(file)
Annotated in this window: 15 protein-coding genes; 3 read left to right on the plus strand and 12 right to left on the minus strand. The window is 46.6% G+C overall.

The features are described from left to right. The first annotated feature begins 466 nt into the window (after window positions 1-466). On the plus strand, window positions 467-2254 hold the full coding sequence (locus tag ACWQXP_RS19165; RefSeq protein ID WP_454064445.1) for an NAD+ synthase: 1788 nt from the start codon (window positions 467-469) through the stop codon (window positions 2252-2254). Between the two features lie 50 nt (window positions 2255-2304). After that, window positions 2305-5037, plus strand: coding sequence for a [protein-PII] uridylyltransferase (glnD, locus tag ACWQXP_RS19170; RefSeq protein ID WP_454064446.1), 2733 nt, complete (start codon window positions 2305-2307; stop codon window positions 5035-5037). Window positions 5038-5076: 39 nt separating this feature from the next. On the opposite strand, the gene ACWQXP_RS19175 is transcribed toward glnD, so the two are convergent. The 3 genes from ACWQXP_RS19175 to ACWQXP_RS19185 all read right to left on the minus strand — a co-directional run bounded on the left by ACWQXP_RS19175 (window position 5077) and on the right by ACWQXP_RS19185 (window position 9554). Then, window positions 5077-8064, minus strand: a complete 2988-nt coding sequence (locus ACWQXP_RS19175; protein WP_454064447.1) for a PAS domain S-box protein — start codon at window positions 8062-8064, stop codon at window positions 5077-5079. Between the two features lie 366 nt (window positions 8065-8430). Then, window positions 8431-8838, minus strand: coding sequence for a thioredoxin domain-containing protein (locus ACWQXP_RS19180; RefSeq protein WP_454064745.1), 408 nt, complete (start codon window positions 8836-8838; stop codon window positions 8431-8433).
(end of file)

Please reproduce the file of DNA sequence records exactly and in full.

Annotated in this window: 15 protein-coding genes; 3 read left to right on the plus strand and 12 right to left on the minus strand. The window is 46.6% G+C overall.

The features are described from left to right. The first annotated feature begins 466 nt into the window (after window positions 1-466). On the plus strand, window positions 467-2254 hold the full coding sequence (locus tag ACWQXP_RS19165; RefSeq protein ID WP_454064445.1) for an NAD+ synthase: 1788 nt from the start codon (window positions 467-469) through the stop codon (window positions 2252-2254). Between the two features lie 50 nt (window positions 2255-2304). After that, window positions 2305-5037, plus strand: coding sequence for a [protein-PII] uridylyltransferase (glnD, locus tag ACWQXP_RS19170; RefSeq protein ID WP_454064446.1), 2733 nt, complete (start codon window positions 2305-2307; stop codon window positions 5035-5037). Window positions 5038-5076: 39 nt separating this feature from the next. On the opposite strand, the gene ACWQXP_RS19175 is transcribed toward glnD, so the two are convergent. The 3 genes from ACWQXP_RS19175 to ACWQXP_RS19185 all read right to left on the minus strand — a co-directional run bounded on the left by ACWQXP_RS19175 (window position 5077) and on the right by ACWQXP_RS19185 (window position 9554). Then, window positions 5077-8064, minus strand: a complete 2988-nt coding sequence (locus ACWQXP_RS19175; protein WP_454064447.1) for a PAS domain S-box protein — start codon at window positions 8062-8064, stop codon at window positions 5077-5079. Between the two features lie 366 nt (window positions 8065-8430). Then, window positions 8431-8838, minus strand: coding sequence for a thioredoxin domain-containing protein (locus ACWQXP_RS19180; RefSeq protein WP_454064745.1), 408 nt, complete (start codon window positions 8836-8838; stop codon window positions 8431-8433).